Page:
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easily shift spending from one provider to another. For example, consumers may subscribe to cable, rent a DVD from Redbox or Blockbuster, buy a DVD from Wal-Mart or Amazon, download a movie from Apple iTunes, watch a TV show on Hulu.com, and subscribe to Netflix, or some combination thereof, all in the same month. New competitors may be able to launch new businesses at a relatively low cost. DVDs and Internet delivery of content represent only two of many existing and potential new technologies for viewing entertainment video. In addition, the growth in adoption of DVD and Internet delivery of content is not mutually exclusive from the growth of other technologies.

Our principal competitors include:

 

   

DVD rental outlets and kiosk services, such as Blockbuster, Movie Gallery and Redbox;

 

   

video package providers with pay-per-view and VOD content including cable providers, such as Time Warner and Comcast; direct broadcast satellite providers, such as DIRECTV and Echostar; and telecommunication providers such as AT&T and Verizon;

 

   

online DVD subscription rental web sites, such as Blockbuster Online;

 

   

entertainment video retail stores, such as Best Buy, Wal-Mart and Amazon.com; and

 

   

Internet movie and TV content providers, such as Apple’s iTunes, Amazon.com, Hulu.com and Google’s YouTube.

Studio licensing and movie distribution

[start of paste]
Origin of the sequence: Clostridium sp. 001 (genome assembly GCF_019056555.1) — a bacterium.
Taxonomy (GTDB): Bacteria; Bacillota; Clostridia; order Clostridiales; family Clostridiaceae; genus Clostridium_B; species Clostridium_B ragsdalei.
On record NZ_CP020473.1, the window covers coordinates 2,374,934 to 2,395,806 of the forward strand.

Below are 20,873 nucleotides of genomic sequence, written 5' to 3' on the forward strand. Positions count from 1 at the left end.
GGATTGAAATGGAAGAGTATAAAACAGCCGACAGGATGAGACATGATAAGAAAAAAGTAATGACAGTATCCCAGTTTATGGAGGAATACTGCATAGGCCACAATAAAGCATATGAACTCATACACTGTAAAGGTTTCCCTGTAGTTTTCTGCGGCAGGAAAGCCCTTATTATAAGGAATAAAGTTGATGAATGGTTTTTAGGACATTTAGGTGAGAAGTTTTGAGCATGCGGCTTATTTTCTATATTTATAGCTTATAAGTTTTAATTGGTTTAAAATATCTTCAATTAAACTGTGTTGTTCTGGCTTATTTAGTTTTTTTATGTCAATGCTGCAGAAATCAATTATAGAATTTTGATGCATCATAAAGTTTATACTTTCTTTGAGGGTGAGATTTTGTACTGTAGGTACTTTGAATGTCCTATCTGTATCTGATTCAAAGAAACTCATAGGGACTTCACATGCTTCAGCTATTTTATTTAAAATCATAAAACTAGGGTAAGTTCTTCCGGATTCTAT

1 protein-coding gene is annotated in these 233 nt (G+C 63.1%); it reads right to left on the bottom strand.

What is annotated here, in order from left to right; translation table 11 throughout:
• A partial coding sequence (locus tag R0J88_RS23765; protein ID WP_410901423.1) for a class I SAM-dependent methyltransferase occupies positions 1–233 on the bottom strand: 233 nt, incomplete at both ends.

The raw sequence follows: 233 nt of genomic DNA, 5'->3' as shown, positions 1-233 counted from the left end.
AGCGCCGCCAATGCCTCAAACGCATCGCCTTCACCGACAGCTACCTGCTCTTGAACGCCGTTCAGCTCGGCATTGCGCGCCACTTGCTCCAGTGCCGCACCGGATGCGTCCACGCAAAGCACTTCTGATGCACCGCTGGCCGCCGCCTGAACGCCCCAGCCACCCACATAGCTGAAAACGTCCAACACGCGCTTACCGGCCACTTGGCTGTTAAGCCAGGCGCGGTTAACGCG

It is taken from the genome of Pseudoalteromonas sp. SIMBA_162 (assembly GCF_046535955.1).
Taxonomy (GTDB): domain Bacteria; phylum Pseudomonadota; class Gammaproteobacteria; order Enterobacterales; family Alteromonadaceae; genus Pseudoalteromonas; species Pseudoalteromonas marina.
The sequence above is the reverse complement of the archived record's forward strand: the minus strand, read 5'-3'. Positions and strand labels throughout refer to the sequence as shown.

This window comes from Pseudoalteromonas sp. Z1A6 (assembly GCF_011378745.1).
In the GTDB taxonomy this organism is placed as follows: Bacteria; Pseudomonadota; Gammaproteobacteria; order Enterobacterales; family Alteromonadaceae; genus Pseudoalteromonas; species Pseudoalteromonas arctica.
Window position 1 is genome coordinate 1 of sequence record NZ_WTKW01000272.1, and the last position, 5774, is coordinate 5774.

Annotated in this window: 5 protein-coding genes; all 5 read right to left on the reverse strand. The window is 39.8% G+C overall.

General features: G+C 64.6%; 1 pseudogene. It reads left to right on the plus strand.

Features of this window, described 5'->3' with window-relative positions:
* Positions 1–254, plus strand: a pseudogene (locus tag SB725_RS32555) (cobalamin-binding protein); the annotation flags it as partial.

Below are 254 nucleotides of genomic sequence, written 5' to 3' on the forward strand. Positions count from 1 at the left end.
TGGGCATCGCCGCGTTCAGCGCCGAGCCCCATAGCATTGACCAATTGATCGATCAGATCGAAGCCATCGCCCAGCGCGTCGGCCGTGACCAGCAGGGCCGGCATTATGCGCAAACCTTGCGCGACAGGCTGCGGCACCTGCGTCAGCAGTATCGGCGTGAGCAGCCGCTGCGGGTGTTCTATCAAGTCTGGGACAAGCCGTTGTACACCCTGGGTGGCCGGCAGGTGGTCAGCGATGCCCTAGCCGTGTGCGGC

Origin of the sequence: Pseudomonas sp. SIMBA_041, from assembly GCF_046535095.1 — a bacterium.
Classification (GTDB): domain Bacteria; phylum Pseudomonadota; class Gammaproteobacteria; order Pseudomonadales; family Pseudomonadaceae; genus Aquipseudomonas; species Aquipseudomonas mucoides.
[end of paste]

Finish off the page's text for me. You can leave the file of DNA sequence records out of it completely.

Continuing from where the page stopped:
Motion pictures, including movies and TV episodes (“entertainment video”) are distributed broadly through a variety of channels, including movie theaters, airlines, hotels and in-home. In-home distribution channels include DVD rental, retail outlets and web sites, Internet delivery and cable, satellite and telecommunication providers offering basic and premium TV, pay-per-view and VOD. Currently, studios distribute movies approximately three to six months after theatrical release to the home video market, three to seven months after theatrical release to pay-per-view and VOD, one year after theatrical release to premium TV and two to three years after theatrical release to basic cable and network TV. Internet delivered content is made available typically at the same time as pay-per-view or VOD. However, some content, such as TV episodes, are often made available for Internet viewing shortly after the original airing date. The major studios and TV networks have continued to experiment with shortened release windows, and we anticipate that they will continue to test a variety of modifications or adjustments to the traditional windows, including releasing movies simultaneously on DVD and VOD.